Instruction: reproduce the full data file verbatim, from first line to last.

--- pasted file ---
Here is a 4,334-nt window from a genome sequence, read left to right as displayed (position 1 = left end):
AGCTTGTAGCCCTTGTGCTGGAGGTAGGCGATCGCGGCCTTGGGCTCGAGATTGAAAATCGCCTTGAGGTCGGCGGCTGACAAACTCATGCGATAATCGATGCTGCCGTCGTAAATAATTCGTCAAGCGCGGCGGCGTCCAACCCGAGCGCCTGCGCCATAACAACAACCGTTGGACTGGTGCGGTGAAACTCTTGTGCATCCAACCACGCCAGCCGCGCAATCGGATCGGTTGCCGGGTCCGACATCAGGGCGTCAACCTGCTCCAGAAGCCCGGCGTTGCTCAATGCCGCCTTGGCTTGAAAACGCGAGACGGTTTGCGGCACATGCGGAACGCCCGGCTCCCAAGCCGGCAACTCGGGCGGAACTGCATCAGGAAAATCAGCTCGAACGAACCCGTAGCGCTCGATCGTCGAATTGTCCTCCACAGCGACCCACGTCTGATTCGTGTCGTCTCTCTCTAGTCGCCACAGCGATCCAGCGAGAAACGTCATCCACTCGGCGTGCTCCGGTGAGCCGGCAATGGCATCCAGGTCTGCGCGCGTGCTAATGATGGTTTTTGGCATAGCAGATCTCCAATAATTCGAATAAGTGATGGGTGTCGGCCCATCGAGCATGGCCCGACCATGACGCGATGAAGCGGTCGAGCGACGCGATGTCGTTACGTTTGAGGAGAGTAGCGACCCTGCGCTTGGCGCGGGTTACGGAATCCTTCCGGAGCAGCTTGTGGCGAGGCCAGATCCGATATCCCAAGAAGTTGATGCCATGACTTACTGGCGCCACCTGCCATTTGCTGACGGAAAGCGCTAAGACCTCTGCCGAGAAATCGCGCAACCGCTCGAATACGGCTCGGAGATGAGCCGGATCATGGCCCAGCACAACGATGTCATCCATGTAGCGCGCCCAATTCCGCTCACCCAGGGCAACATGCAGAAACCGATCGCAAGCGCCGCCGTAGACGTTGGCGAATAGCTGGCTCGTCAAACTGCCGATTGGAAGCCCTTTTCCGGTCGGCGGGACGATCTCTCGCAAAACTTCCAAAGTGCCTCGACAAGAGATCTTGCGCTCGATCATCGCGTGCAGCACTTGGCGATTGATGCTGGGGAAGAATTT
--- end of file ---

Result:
Here is a 4,334-nt window from a genome sequence, read left to right as displayed (position 1 = left end):
AGCTTGTAGCCCTTGTGCTGGAGGTAGGCGATCGCGGCCTTGGGCTCGAGATTGAAAATCGCCTTGAGGTCGGCGGCTGACAAACTCATGCGATAATCGATGCTGCCGTCGTAAATAATTCGTCAAGCGCGGCGGCGTCCAACCCGAGCGCCTGCGCCATAACAACAACCGTTGGACTGGTGCGGTGAAACTCTTGTGCATCCAACCACGCCAGCCGCGCAATCGGATCGGTTGCCGGGTCCGACATCAGGGCGTCAACCTGCTCCAGAAGCCCGGCGTTGCTCAATGCCGCCTTGGCTTGAAAACGCGAGACGGTTTGCGGCACATGCGGAACGCCCGGCTCCCAAGCCGGCAACTCGGGCGGAACTGCATCAGGAAAATCAGCTCGAACGAACCCGTAGCGCTCGATCGTCGAATTGTCCTCCACAGCGACCCACGTCTGATTCGTGTCGTCTCTCTCTAGTCGCCACAGCGATCCAGCGAGAAACGTCATCCACTCGGCGTGCTCCGGTGAGCCGGCAATGGCATCCAGGTCTGCGCGCGTGCTAATGATGGTTTTTGGCATAGCAGATCTCCAATAATTCGAATAAGTGATGGGTGTCGGCCCATCGAGCATGGCCCGACCATGACGCGATGAAGCGGTCGAGCGACGCGATGTCGTTACGTTTGAGGAGAGTAGCGACCCTGCGCTTGGCGCGGGTTACGGAATCCTTCCGGAGCAGCTTGTGGCGAGGCCAGATCCGATATCCCAAGAAGTTGATGCCATGACTTACTGGCGCCACCTGCCATTTGCTGACGGAAAGCGCTAAGACCTCTGCCGAGAAATCGCGCAACCGCTCGAATACGGCTCGGAGATGAGCCGGATCATGGCCCAGCACAACGATGTCATCCATGTAGCGCGCCCAATTCCGCTCACCCAGGGCAACATGCAGAAACCGATCGCAAGCGCCGCCGTAGACGTTGGCGAATAGCTGGCTCGTCAAACTGCCGATTGGAAGCCCTTTTCCGGTCGGCGGGACGATCTCTCGCAAAACTTCCAAAGTGCCTCGACAAGAGATCTTGCGCTCGATCATCGCGTGCAGCACTTGGCGATTGATGCTGGGGAAGAATTT